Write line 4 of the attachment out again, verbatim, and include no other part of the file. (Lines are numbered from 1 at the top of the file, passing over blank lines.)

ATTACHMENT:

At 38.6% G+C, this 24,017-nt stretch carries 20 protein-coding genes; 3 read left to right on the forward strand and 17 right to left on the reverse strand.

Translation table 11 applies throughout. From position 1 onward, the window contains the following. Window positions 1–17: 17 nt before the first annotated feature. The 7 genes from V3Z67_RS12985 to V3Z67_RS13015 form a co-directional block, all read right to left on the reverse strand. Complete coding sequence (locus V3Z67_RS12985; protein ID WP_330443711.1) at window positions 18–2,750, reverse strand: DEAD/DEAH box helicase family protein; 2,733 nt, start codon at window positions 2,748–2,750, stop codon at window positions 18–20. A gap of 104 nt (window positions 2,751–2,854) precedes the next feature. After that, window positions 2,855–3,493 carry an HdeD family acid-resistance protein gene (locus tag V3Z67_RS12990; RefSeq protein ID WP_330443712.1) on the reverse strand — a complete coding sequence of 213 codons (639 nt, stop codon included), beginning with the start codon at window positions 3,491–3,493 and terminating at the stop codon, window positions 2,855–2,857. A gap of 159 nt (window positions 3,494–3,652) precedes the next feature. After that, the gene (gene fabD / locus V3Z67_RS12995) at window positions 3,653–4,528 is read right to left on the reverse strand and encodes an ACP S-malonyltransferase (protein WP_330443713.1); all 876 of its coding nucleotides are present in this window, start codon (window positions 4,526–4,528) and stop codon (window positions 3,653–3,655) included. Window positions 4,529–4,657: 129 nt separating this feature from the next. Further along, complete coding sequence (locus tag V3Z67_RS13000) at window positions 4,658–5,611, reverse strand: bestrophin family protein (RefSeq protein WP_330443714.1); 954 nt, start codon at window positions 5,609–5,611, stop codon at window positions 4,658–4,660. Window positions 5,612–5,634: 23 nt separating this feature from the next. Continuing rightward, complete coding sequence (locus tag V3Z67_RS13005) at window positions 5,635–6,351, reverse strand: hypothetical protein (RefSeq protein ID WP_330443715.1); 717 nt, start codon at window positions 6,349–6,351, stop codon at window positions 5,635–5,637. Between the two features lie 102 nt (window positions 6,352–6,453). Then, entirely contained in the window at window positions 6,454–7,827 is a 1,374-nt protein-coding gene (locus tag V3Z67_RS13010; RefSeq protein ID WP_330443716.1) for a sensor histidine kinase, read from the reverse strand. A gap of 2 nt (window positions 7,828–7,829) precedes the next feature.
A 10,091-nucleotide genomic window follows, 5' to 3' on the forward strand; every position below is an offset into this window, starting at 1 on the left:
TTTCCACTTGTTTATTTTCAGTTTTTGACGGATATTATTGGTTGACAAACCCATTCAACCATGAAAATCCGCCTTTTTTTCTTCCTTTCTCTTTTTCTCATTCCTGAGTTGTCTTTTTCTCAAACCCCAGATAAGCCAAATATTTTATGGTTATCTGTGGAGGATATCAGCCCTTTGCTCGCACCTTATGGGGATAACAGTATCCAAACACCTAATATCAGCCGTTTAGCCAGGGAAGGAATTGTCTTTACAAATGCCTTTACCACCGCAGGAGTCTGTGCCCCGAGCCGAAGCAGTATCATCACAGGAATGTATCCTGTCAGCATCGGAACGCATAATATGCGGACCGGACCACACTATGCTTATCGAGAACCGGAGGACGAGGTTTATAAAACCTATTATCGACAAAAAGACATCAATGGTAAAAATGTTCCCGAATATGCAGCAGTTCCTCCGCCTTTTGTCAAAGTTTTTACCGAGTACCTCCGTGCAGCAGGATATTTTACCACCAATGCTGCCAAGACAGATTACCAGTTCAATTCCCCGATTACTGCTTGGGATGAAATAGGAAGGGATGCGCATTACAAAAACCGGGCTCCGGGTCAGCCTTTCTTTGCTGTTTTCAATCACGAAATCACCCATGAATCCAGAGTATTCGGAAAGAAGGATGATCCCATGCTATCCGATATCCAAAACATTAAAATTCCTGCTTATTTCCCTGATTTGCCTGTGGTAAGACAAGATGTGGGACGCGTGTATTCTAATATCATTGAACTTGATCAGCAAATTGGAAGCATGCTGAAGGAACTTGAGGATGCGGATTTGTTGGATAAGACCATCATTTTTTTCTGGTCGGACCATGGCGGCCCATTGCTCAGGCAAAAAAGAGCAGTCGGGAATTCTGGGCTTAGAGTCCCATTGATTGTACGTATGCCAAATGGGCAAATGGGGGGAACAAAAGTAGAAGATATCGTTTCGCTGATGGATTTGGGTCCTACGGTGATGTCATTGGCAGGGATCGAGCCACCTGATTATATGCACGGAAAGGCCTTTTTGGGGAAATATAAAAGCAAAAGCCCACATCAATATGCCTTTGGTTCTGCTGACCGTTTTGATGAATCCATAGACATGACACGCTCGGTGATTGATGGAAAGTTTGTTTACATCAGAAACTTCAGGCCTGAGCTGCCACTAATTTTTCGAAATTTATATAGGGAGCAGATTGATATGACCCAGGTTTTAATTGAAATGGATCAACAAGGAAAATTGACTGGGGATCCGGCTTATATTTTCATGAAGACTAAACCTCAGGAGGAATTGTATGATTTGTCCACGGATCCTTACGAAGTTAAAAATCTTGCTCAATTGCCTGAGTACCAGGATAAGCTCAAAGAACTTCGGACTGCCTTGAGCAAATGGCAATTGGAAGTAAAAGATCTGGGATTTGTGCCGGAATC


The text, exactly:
TTTCCACTTGTTTATTTTCAGTTTTTGACGGATATTATTGGTTGACAAACCCATTCAACCATGAAAATCCGCCTTTTTTTCTTCCTTTCTCTTTTTCTCATTCCTGAGTTGTCTTTTTCTCAAACCCCAGATAAGCCAAATATTTTATGGTTATCTGTGGAGGATATCAGCCCTTTGCTCGCACCTTATGGGGATAACAGTATCCAAACACCTAATATCAGCCGTTTAGCCAGGGAAGGAATTGTCTTTACAAATGCCTTTACCACCGCAGGAGTCTGTGCCCCGAGCCGAAGCAGTATCATCACAGGAATGTATCCTGTCAGCATCGGAACGCATAATATGCGGACCGGACCACACTATGCTTATCGAGAACCGGAGGACGAGGTTTATAAAACCTATTATCGACAAAAAGACATCAATGGTAAAAATGTTCCCGAATATGCAGCAGTTCCTCCGCCTTTTGTCAAAGTTTTTACCGAGTACCTCCGTGCAGCAGGATATTTTACCACCAATGCTGCCAAGACAGATTACCAGTTCAATTCCCCGATTACTGCTTGGGATGAAATAGGAAGGGATGCGCATTACAAAAACCGGGCTCCGGGTCAGCCTTTCTTTGCTGTTTTCAATCACGAAATCACCCATGAATCCAGAGTATTCGGAAAGAAGGATGATCCCATGCTATCCGATATCCAAAACATTAAAATTCCTGCTTATTTCCCTGATTTGCCTGTGGTAAGACAAGATGTGGGACGCGTGTATTCTAATATCATTGAACTTGATCAGCAAATTGGAAGCATGCTGAAGGAACTTGAGGATGCGGATTTGTTGGATAAGACCATCATTTTTTTCTGGTCGGACCATGGCGGCCCATTGCTCAGGCAAAAAAGAGCAGTCGGGAATTCTGGGCTTAGAGTCCCATTGATTGTACGTATGCCAAATGGGCAAATGGGGGGAACAAAAGTAGAAGATATCGTTTCGCTGATGGATTTGGGTCCTACGGTGATGTCATTGGCAGGGATCGAGCCACCTGATTATATGCACGGAAAGGCCTTTTTGGGGAAATATAAAAGCAAAAGCCCACATCAATATGCCTTTGGTTCTGCTGACCGTTTTGATGAATCCATAGACATGACACGCTCGGTGATTGATGGAAAGTTTGTTTACATCAGAAACTTCAGGCCTGAGCTGCCACTAATTTTTCGAAATTTATATAGGGAGCAGATTGATATGACCCAGGTTTTAATTGAAATGGATCAACAAGGAAAATTGACTGGGGATCCGGCTTATATTTTCATGAAGACTAAACCTCAGGAGGAATTGTATGATTTGTCCACGGATCCTTACGAAGTTAAAAATCTTGCTCAATTGCCTGAGTACCAGGATAAGCTCAAAGAACTTCGGACTGCCTTGAGCAAATGGCAATTGGAAGTAAAAGATCTGGGATTTGTGCCGGAATC